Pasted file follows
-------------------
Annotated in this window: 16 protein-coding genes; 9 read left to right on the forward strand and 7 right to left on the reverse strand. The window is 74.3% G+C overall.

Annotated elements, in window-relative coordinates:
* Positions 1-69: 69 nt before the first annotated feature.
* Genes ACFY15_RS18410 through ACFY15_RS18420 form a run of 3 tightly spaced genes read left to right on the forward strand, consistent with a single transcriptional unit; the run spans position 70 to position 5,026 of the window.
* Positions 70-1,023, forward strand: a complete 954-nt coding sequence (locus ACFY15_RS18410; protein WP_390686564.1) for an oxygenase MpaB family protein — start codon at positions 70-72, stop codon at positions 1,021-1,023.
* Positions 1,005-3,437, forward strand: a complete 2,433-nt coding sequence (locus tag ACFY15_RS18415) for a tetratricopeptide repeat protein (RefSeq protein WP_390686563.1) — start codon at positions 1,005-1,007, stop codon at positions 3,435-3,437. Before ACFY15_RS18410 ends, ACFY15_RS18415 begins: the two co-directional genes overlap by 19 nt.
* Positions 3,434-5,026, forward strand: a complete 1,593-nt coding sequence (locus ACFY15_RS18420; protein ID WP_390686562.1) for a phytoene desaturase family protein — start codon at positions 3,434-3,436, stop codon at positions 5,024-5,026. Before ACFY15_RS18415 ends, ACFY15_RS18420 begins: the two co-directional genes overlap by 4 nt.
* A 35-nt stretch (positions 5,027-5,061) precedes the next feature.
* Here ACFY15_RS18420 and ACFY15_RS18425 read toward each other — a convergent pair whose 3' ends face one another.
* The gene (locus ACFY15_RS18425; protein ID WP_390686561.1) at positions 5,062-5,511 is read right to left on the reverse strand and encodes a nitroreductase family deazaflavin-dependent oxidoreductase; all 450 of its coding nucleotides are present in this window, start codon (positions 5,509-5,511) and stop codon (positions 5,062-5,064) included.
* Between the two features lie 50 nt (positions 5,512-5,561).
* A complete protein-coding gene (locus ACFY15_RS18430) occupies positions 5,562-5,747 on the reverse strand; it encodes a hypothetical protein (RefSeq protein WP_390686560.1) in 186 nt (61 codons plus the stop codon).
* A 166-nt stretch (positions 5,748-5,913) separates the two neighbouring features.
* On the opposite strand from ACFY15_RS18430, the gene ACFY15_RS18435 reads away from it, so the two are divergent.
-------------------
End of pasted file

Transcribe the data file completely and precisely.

Annotated in this window: 16 protein-coding genes; 9 read left to right on the forward strand and 7 right to left on the reverse strand. The window is 74.3% G+C overall.

Annotated elements, in window-relative coordinates:
* Positions 1-69: 69 nt before the first annotated feature.
* Genes ACFY15_RS18410 through ACFY15_RS18420 form a run of 3 tightly spaced genes read left to right on the forward strand, consistent with a single transcriptional unit; the run spans position 70 to position 5,026 of the window.
* Positions 70-1,023, forward strand: a complete 954-nt coding sequence (locus ACFY15_RS18410; protein WP_390686564.1) for an oxygenase MpaB family protein — start codon at positions 70-72, stop codon at positions 1,021-1,023.
* Positions 1,005-3,437, forward strand: a complete 2,433-nt coding sequence (locus tag ACFY15_RS18415) for a tetratricopeptide repeat protein (RefSeq protein WP_390686563.1) — start codon at positions 1,005-1,007, stop codon at positions 3,435-3,437. Before ACFY15_RS18410 ends, ACFY15_RS18415 begins: the two co-directional genes overlap by 19 nt.
* Positions 3,434-5,026, forward strand: a complete 1,593-nt coding sequence (locus ACFY15_RS18420; protein ID WP_390686562.1) for a phytoene desaturase family protein — start codon at positions 3,434-3,436, stop codon at positions 5,024-5,026. Before ACFY15_RS18415 ends, ACFY15_RS18420 begins: the two co-directional genes overlap by 4 nt.
* A 35-nt stretch (positions 5,027-5,061) precedes the next feature.
* Here ACFY15_RS18420 and ACFY15_RS18425 read toward each other — a convergent pair whose 3' ends face one another.
* The gene (locus ACFY15_RS18425; protein ID WP_390686561.1) at positions 5,062-5,511 is read right to left on the reverse strand and encodes a nitroreductase family deazaflavin-dependent oxidoreductase; all 450 of its coding nucleotides are present in this window, start codon (positions 5,509-5,511) and stop codon (positions 5,062-5,064) included.
* Between the two features lie 50 nt (positions 5,512-5,561).
* A complete protein-coding gene (locus ACFY15_RS18430) occupies positions 5,562-5,747 on the reverse strand; it encodes a hypothetical protein (RefSeq protein WP_390686560.1) in 186 nt (61 codons plus the stop codon).
* A 166-nt stretch (positions 5,748-5,913) separates the two neighbouring features.
* On the opposite strand from ACFY15_RS18430, the gene ACFY15_RS18435 reads away from it, so the two are divergent.